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Parental Self-Efficacy in Low-Income, Ethnically Diverse Mothers Open Access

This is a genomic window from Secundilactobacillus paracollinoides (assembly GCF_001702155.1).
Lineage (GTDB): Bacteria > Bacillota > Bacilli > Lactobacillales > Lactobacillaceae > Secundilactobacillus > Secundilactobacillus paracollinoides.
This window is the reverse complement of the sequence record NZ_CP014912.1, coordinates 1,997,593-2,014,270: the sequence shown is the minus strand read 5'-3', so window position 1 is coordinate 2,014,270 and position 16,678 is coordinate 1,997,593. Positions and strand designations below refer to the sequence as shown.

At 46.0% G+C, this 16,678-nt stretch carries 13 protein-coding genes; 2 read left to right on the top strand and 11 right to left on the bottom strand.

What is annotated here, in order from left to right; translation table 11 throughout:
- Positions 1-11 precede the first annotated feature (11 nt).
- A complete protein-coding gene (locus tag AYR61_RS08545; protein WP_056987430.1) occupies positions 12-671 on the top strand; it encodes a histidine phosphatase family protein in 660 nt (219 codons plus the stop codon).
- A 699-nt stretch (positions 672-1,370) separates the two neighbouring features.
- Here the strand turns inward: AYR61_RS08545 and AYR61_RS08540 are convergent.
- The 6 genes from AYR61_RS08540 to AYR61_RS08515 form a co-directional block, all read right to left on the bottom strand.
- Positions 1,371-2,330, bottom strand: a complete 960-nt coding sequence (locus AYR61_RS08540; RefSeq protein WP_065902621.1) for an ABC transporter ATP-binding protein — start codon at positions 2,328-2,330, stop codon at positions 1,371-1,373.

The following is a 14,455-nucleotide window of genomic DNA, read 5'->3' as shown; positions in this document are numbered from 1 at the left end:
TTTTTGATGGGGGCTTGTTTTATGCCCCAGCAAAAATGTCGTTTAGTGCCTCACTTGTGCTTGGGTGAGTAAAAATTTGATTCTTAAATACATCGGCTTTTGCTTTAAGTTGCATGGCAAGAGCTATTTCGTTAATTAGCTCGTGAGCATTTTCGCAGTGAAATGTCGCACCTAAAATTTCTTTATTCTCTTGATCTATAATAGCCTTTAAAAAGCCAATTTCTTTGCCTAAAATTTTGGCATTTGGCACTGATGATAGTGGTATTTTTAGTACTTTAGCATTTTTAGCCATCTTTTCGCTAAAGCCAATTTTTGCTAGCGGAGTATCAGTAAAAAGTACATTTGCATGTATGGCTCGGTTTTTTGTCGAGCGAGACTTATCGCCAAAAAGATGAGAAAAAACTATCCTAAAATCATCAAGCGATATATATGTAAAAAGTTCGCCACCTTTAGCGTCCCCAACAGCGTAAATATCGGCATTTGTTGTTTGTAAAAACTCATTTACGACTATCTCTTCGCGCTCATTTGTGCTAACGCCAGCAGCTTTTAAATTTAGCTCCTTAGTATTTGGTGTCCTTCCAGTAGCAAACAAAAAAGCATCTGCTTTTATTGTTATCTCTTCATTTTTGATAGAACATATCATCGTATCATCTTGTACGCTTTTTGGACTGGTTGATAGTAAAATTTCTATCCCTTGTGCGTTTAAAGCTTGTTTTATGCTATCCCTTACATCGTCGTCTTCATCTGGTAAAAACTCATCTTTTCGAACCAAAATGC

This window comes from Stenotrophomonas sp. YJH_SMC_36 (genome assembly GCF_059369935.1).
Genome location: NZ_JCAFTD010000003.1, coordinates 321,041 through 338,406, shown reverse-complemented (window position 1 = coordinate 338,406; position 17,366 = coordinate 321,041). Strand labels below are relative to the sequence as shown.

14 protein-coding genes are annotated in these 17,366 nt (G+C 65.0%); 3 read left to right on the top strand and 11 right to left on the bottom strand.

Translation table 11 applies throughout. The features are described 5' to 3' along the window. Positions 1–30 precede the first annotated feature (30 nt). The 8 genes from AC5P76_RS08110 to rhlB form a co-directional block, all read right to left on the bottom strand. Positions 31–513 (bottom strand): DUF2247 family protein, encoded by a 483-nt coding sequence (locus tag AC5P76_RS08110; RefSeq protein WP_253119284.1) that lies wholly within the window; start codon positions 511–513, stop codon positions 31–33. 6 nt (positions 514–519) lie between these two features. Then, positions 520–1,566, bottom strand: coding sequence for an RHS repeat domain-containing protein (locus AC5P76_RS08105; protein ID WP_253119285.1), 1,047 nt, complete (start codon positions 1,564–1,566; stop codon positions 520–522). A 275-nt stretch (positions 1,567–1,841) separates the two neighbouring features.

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Low-income, ethnically diverse mothers face acute and chronic stress, putting them at risk for experiencing parenting difficulties and psychological symptoms (Nam, Wikoff, & Sherraden, 2015). Parental self-efficacy has been identified as a potential buffer against parenting distress and linked to positive family outcomes, yet little is known about how factors theoretically and empirically linked to this construct might work together within the same model (Coleman & Karraker, 1997; Ponomartchouk & Bouchard, 2015). Guided by social cognitive theory (Bandura, 1977), this study examined parent-specific factors (remembered maternal warmth, social support, depressive symptoms, and parental stress) as predictors of parental self-efficacy in a sample of 96 low-income, ethnically diverse (predominantly African American/Black) mothers of children aged 2-11 years. As hypothesized, controlling for child-specific factors (gender and behavior) and parents' cohabitation status, hierarchical multiple regression analyses indicated significant associations between remembered maternal warmth and parental self-efficacy as well as parental stress and parental self-efficacy; however, contrary to prediction, social support and depressive symptoms were not significantly related to parental self-efficacy. In addition, results demonstrated that parental stress fully mediated the relationship between depression and parental self-efficacy. Contrary to hypothesis, social support did not significantly moderate the association between remembered maternal warmth and parental self-efficacy. Implications of study findings for further research and intervention targeting low-income families are discussed.

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